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Hoffmann, R. A wiki for the life sciences where authorship matters. Nature Genetics (2008)

Modification of near active site residues in organophosphorus hydrolase reduces metal stoichiometry and alters substrate specificity.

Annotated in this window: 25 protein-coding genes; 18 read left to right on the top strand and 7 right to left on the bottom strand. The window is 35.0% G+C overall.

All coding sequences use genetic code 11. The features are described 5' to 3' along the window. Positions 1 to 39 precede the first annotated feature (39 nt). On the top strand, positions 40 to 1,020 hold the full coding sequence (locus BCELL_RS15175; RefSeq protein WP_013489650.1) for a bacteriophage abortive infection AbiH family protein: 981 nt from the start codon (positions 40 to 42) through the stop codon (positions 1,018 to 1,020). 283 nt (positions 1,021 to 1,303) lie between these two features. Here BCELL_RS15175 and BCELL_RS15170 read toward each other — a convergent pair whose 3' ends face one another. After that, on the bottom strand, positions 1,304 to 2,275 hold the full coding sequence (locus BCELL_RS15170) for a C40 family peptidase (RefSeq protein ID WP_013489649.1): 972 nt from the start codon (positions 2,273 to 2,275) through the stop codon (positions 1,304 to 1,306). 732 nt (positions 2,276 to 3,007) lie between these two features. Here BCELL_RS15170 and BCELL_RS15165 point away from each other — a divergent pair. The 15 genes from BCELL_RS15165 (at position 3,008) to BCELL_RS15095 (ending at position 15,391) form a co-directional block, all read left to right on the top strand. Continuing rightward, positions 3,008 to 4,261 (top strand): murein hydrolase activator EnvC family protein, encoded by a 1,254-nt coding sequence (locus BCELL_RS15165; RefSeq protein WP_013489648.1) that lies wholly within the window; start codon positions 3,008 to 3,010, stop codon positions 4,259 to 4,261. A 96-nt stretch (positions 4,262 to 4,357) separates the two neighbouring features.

Organophosphorus hydrolase ( OPH, EC is a dimeric, bacterial enzyme that detoxifies many organophosphorus neurotoxins by hydrolyzing a variety of phosphonate bonds. The histidinyl residues at amino acid positions 254 and 257 are located near the bimetallic active site present in each monomer. It has been proposed that these residues influence catalysis by interacting with active site residues and the substrate in the binding pocket. We replaced the histidine at position 254 with arginine (H254R) and the one at position 257 with leucine (H257L) independently to form the single-site-modified enzymes. The double modification was also constructed to incorporate both changes (H254R/H257L). Although native OPH has two metals at each active site (four per dimer), all three of these altered enzymes possessed only two metals per dimer while retaining considerable enzymatic activity for the preferred phosphotriester (P-O bond) substrate, paraoxon (5-100% kcat). The three altered enzymes achieved a 2-30-fold increase in substrate specificity (kcat/Km) for demeton S (P-S bond), an analogue for the chemical warfare agent VX. In contrast, the substrate specificity for diisopropyl fluorophosphonate (P-F bond) was substantially decreased for each of these enzymes. In addition, H257L and H254R/H257L showed an 11- and 18-fold increase, respectively, in specificity for NPPMP, the analogue for the chemical warfare agent soman. These results demonstrate the ability to significantly enhance the specificity of OPH for various substrates by site-specific modifications, and it is suggested that changes in metal requirements may affect these improved catalytic characteristics by enhancing structural flexibility and improving access of larger substrates to the active site, while simultaneously decreasing the catalytic efficiency for smaller substrates.[1]


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